Today, the Georgia Court of Appeals ruled that a $30 million verdict resulting from a severe hand injury following an automobile accident must be retried. In 2012, the plaintiff sustained a serious injury to her hand when the defendant's Jeep crossed the centerline of the road and hit her car as it approached. In the ensuing lawsuit, the injured plaintiff alleged that the defendant knowingly drove a vehicle that he knew to be unsafe, and that doing so caused the victim's injuries.
The plaintiff filed a lawsuit in 2014, alleging that the defendant's acts constituted “negligence per se.” Under Georgia law, violation of a statute, in this case several rules of the road under Title 40 of the Official Code of Georgia, Annotated (O.C.G.A.), can be deemed to constitute negligence on the part of the defendant, referred to as “negligence per se.” Here, the plaintiff alleged violation of O.C.G.A. § 40-8-7 (driving an unsafe vehicle) as well as O.C.G.A. § 40-6-40 (driving in the wrong lane of travel) and O.C.G.A. § 40-6-48 (failure to maintain lane).
At trial, the defendant testified that although his vehicle was operating properly just before the wreck, he experienced a steering problem that led to his loss of control and the resulting collision that caused the plaintiff's injuries. An expert testifying for the defendant also testified that the steering mechanism had been improperly installed.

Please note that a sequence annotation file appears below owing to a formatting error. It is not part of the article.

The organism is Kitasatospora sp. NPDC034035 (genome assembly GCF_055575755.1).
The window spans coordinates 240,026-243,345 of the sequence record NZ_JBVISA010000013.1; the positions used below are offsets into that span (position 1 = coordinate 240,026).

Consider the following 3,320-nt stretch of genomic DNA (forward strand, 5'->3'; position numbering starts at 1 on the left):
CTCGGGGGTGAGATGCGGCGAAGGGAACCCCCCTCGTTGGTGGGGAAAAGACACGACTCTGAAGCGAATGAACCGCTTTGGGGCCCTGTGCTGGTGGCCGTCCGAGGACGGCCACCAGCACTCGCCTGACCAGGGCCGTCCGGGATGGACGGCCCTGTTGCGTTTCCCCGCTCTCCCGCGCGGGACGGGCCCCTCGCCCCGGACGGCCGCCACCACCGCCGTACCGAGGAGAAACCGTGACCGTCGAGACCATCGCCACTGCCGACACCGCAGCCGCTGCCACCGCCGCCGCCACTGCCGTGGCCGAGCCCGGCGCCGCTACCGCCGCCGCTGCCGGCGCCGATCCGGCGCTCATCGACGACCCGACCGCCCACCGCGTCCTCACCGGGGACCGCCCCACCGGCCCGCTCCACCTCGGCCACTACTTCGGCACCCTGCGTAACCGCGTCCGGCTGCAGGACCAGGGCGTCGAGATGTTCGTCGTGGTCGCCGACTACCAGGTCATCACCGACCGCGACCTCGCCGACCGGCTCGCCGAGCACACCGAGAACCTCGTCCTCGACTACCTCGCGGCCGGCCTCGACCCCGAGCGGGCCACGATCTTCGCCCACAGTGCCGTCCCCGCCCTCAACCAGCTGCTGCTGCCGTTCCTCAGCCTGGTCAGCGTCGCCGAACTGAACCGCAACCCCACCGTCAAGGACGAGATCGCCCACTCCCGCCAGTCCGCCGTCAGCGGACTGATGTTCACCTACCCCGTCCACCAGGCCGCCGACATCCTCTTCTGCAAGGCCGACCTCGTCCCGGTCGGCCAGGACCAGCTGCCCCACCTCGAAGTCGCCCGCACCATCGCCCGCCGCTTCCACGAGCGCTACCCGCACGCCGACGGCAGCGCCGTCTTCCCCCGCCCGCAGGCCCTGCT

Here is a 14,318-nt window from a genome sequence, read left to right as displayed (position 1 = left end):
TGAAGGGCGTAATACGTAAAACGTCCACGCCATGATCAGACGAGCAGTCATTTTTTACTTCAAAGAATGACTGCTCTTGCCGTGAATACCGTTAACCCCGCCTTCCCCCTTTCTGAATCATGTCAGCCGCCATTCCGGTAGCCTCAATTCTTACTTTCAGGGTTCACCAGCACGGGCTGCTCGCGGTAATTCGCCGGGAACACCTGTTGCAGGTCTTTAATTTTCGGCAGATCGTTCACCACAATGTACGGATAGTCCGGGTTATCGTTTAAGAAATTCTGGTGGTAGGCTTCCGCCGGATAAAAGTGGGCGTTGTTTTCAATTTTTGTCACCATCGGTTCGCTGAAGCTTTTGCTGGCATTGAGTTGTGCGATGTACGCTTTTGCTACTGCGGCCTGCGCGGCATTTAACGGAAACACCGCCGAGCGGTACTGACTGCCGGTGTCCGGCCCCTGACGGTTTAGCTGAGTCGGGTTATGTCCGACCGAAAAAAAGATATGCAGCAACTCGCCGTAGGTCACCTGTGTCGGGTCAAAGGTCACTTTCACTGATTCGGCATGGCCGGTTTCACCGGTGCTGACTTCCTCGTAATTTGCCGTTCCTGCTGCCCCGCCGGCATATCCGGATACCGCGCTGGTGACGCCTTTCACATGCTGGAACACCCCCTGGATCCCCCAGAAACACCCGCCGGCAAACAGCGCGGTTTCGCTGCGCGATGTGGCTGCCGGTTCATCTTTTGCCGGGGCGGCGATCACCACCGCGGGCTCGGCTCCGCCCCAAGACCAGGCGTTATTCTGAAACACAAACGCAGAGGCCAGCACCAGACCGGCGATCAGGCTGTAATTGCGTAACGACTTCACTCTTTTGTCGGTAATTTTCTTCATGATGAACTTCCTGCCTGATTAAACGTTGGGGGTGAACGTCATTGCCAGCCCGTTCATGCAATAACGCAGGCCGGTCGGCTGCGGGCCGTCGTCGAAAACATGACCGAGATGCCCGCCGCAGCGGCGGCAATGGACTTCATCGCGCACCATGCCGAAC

In civil trials in Georgia, the jury is given jury instructions (also called “jury charges”) before beginning deliberations; they are read by the judge, and sometimes given to the jury in written form. The jury instructions explain to the jury the law that applies to the case, and the jury's job is to decide which facts it believes and then apply its factual findings to the law as provided in the jury instructions. Charges are generally submitted by the parties, subject to the judge's approval, but the judge is also required to instruct (or charge) the jury on “every substantial and vital issue presented by the evidence, and on every theory of the case.”
In this case, the defendant requested a jury charge stating that the defendant, to be liable for violation of the statute prohibiting driving an unsafe vehicle, must be aware of the dangerous condition of the vehicle. The trial judge declined to give the charge but allowed the defendant to argue the lack of knowledge of the dangerous condition and the defendant's exercise of care.
On appeal, the Court of Appeals held that the trial court had erroneously failed to give a charge on the requirement of the defendant's knowledge of the dangerous condition in his vehicle. Even if the defendant had not properly requested the charge, the appeals court ruled, the issue was a substantial and vital issues, and a theory of the defense, and therefore the failure to give the instruction was erroneous.
If the Court of Appeals opinion is not appealed further to the Georgia Supreme Court (which has discretion whether to hear a further appeal) the case will return to the trial court (the State Court of Fulton County) for retrial. The case is Almassud v. Mezquital, Case nos. A17A2119 and A17A2120, March 15, 2018.